On February 26th 2013 I gave a talk at Reykjavik University in Iceland on Privacy & Online freedoms. The whole thing played out in during and Icelandic election season were a proposal to put a national filter on Iceland's internet connection to block violent pornography caused quite an uproar in Iceland and abroad. Slides of this presentation here.
A short summary of my talk for the 2010 CCC SigInt conference in Cologne, Germany.
Most European governments are busy migrating important components of their IT-systems to opensource alternatives. The Netherlands was the first western country to develop a comprehensive policy for its entire public sector in 2007 but is lagging its neighbors in working implementations. The comprehensive policy in the Netherlands is focused on the practical advantages of open systems such as interoperability and lower cost and no vendor-lock, these reasons are also shared by policies in the UK and Denmark.
German, Spanish and French policies seem to have a more political dimension by also stressing national independence of critical systems and the possibility of code-audits as important reasons for going the open route. By comparing Dutch progress (and sometimes lack thereof) with our neighboring countries some lessons can be learned about what policies work and what some of the required conditions are for them to work in different political and IT-legacy environments.
For over a million years we lived as hunter-gatherers in small family groups, for thousands of years we lived as farmers in small villages, for 200 years we lived in cities and built industry. Now we live globally in a world that is changing faster every day than ever before through new ideas and technologies.
Sickness and mortality? Scarcity of material goods? Humans as the most intelligent beings? How very 20th century!
Our history has not prepared us for these changes, Our cultures, ideologies and religions provide no answers to many of the new questions we are faced with. Trying to impose old world views or ways of doing things on a new world is a recipe for failure, whether you are a company, government or individual.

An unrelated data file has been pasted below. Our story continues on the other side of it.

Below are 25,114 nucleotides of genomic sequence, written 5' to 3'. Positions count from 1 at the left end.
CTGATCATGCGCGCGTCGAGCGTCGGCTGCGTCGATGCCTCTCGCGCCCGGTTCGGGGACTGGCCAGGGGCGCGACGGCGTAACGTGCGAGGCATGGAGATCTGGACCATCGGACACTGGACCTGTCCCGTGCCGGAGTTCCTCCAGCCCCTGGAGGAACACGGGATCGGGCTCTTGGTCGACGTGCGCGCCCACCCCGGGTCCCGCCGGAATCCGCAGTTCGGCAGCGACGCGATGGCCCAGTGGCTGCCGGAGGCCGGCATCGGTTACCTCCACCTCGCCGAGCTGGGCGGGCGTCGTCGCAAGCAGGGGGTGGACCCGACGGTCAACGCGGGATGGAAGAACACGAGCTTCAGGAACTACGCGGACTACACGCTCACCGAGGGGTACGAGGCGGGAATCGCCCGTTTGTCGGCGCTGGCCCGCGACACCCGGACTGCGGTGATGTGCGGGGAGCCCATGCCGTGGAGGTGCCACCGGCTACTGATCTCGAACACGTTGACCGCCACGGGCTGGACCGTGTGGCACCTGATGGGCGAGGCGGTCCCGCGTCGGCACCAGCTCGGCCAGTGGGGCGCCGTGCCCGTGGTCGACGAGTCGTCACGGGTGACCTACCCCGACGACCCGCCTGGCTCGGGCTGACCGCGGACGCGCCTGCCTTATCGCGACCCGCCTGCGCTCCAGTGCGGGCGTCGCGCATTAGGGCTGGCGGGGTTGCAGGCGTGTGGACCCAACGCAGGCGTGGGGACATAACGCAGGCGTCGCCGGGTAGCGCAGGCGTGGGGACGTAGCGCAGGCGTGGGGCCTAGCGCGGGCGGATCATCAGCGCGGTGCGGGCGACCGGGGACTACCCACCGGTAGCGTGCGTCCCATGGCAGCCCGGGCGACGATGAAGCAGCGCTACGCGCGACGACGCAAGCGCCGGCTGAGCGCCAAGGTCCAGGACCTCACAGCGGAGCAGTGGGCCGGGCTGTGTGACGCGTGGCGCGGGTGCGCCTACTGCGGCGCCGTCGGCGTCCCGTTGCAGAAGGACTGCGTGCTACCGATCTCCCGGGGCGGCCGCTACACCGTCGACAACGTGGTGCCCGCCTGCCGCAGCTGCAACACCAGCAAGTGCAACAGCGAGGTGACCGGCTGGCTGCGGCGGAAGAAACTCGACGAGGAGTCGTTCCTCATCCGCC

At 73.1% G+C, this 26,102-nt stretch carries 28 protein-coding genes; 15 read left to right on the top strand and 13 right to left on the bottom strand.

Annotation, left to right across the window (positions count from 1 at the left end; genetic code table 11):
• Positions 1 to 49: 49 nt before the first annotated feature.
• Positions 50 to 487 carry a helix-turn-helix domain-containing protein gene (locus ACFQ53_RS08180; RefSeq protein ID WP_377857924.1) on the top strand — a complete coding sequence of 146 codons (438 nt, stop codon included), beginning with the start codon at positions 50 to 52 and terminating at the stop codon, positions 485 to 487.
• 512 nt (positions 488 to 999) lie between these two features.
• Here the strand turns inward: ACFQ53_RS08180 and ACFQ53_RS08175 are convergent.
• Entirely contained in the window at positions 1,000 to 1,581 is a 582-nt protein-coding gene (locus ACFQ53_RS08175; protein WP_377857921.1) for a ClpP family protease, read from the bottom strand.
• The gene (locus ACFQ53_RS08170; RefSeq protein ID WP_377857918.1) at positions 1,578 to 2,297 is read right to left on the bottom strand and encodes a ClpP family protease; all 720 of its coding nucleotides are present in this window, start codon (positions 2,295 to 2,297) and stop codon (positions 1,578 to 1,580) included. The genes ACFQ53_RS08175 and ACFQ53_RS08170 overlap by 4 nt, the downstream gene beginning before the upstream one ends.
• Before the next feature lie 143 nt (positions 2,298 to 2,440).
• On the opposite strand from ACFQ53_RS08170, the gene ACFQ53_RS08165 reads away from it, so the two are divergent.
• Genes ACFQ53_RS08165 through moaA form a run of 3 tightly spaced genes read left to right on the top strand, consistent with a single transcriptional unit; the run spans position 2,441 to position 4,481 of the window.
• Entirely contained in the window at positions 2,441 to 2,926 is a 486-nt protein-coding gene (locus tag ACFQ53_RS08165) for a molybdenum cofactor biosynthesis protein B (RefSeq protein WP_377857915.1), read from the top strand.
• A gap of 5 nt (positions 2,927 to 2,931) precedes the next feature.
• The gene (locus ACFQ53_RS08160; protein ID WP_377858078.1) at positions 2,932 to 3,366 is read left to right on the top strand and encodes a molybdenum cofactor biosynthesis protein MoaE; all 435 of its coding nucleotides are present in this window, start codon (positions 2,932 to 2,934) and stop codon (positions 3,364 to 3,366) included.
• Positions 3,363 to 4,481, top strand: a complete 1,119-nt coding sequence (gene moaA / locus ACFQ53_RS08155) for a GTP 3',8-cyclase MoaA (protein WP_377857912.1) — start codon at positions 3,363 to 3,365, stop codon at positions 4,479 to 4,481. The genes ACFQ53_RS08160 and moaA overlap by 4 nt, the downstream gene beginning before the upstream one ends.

For businesses the challenge will be to provide valuable products in a world where many things that were expensive in the recent past have quickly become very cheap or essentially free. Governments will struggle to remain relevant in a world that moves much faster than they can and where geographical location is becoming less and less important for the individual citizens' identity, income and social network.
On the second day of HAR2009 a copyright debate was held between the entertainment industry and the hacker community at HAR2009 in the Netherlands. Tim Kuijk very bravely represented the views of the entertainment industry while Walter van Holst and myself put forth a range of contrarian views and Prof.dr Wilfred Dolfsma moderated us and a full Monty Hall of hackers. Because of some slight historic animosity between hackers and the entertainment industry we made a real effort to keep everything civilised. Since no tomatoes were see flying or Godwin's law invocations were required I think we succeeded. I've stated my personal views on copyright in the 21st century on various occasions on this blog.
Had fun doing talk this afternoon at HAR2009. While I was taking a nap afterward someone wrote a very nice review on the HAR wiki.
To spice things up a bit I added a new aspect about areas of public sector IT that should be under ultimate control by public sector organisations. I'm still refining these ideas but this is the gist of it:
On January 1st, 2002 I tried to use the website of the Dutch national railway (www.ns.nl) using Linux. The site refused me access, it was IE-only. This sparked a conversation with members of parliament about the need for open standards. Over a five year period I progressed from talking to opposition-MP's to meeting the economics minister directly and was able to significantly influence national policy despite total lack of funding or any specific mandate.